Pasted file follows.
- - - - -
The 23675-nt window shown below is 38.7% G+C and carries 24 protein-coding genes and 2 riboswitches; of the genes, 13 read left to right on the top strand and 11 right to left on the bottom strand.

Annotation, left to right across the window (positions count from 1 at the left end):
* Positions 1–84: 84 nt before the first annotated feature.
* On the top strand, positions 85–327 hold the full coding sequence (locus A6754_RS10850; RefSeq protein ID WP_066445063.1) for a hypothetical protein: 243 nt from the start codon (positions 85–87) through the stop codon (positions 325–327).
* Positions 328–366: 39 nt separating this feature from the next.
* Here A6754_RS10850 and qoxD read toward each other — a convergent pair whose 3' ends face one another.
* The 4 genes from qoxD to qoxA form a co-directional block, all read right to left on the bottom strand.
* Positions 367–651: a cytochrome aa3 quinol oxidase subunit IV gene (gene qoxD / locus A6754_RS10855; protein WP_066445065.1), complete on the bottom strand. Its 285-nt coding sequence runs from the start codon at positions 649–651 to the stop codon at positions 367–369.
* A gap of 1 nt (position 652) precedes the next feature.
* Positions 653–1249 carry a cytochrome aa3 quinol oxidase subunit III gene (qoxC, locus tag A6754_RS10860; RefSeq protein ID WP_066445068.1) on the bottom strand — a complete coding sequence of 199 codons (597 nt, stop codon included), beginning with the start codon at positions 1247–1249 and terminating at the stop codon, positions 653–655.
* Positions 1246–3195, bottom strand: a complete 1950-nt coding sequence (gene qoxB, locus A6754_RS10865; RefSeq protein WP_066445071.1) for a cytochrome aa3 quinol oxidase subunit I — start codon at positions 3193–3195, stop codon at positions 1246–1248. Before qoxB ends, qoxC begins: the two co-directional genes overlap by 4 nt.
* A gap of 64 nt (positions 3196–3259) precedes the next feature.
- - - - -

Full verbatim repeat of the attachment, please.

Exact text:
The 23675-nt window shown below is 38.7% G+C and carries 24 protein-coding genes and 2 riboswitches; of the genes, 13 read left to right on the top strand and 11 right to left on the bottom strand.

Annotation, left to right across the window (positions count from 1 at the left end):
* Positions 1–84: 84 nt before the first annotated feature.
* On the top strand, positions 85–327 hold the full coding sequence (locus A6754_RS10850; RefSeq protein ID WP_066445063.1) for a hypothetical protein: 243 nt from the start codon (positions 85–87) through the stop codon (positions 325–327).
* Positions 328–366: 39 nt separating this feature from the next.
* Here A6754_RS10850 and qoxD read toward each other — a convergent pair whose 3' ends face one another.
* The 4 genes from qoxD to qoxA form a co-directional block, all read right to left on the bottom strand.
* Positions 367–651: a cytochrome aa3 quinol oxidase subunit IV gene (gene qoxD / locus A6754_RS10855; protein WP_066445065.1), complete on the bottom strand. Its 285-nt coding sequence runs from the start codon at positions 649–651 to the stop codon at positions 367–369.
* A gap of 1 nt (position 652) precedes the next feature.
* Positions 653–1249 carry a cytochrome aa3 quinol oxidase subunit III gene (qoxC, locus tag A6754_RS10860; RefSeq protein ID WP_066445068.1) on the bottom strand — a complete coding sequence of 199 codons (597 nt, stop codon included), beginning with the start codon at positions 1247–1249 and terminating at the stop codon, positions 653–655.
* Positions 1246–3195, bottom strand: a complete 1950-nt coding sequence (gene qoxB, locus A6754_RS10865; RefSeq protein WP_066445071.1) for a cytochrome aa3 quinol oxidase subunit I — start codon at positions 3193–3195, stop codon at positions 1246–1248. Before qoxB ends, qoxC begins: the two co-directional genes overlap by 4 nt.
* A gap of 64 nt (positions 3196–3259) precedes the next feature.